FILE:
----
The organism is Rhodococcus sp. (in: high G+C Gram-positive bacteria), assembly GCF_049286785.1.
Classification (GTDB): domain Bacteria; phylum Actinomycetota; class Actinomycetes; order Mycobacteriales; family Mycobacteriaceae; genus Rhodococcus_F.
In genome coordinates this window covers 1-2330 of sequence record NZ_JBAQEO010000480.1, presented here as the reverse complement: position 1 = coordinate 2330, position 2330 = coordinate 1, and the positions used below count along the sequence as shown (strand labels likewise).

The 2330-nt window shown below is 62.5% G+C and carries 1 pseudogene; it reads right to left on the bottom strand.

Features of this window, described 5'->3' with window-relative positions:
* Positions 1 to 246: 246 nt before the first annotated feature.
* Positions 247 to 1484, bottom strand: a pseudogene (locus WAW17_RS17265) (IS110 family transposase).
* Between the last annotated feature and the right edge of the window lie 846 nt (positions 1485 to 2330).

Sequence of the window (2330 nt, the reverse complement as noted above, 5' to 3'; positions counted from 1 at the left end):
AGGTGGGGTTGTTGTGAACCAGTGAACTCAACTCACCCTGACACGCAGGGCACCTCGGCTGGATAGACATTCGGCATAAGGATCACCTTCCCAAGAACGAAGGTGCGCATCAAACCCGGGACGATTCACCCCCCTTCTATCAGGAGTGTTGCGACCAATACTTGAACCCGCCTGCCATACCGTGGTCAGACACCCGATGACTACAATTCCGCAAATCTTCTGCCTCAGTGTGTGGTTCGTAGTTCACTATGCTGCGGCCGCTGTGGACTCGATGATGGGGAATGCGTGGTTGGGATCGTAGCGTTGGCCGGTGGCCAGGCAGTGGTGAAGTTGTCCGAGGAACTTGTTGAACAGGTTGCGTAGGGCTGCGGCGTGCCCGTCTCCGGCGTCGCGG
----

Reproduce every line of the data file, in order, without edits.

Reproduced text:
The organism is Rhodococcus sp. (in: high G+C Gram-positive bacteria), assembly GCF_049286785.1.
Classification (GTDB): domain Bacteria; phylum Actinomycetota; class Actinomycetes; order Mycobacteriales; family Mycobacteriaceae; genus Rhodococcus_F.
In genome coordinates this window covers 1-2330 of sequence record NZ_JBAQEO010000480.1, presented here as the reverse complement: position 1 = coordinate 2330, position 2330 = coordinate 1, and the positions used below count along the sequence as shown (strand labels likewise).

The 2330-nt window shown below is 62.5% G+C and carries 1 pseudogene; it reads right to left on the bottom strand.

Features of this window, described 5'->3' with window-relative positions:
* Positions 1 to 246: 246 nt before the first annotated feature.
* Positions 247 to 1484, bottom strand: a pseudogene (locus WAW17_RS17265) (IS110 family transposase).
* Between the last annotated feature and the right edge of the window lie 846 nt (positions 1485 to 2330).

Sequence of the window (2330 nt, the reverse complement as noted above, 5' to 3'; positions counted from 1 at the left end):
AGGTGGGGTTGTTGTGAACCAGTGAACTCAACTCACCCTGACACGCAGGGCACCTCGGCTGGATAGACATTCGGCATAAGGATCACCTTCCCAAGAACGAAGGTGCGCATCAAACCCGGGACGATTCACCCCCCTTCTATCAGGAGTGTTGCGACCAATACTTGAACCCGCCTGCCATACCGTGGTCAGACACCCGATGACTACAATTCCGCAAATCTTCTGCCTCAGTGTGTGGTTCGTAGTTCACTATGCTGCGGCCGCTGTGGACTCGATGATGGGGAATGCGTGGTTGGGATCGTAGCGTTGGCCGGTGGCCAGGCAGTGGTGAAGTTGTCCGAGGAACTTGTTGAACAGGTTGCGTAGGGCTGCGGCGTGCCCGTCTCCGGCGTCGCGG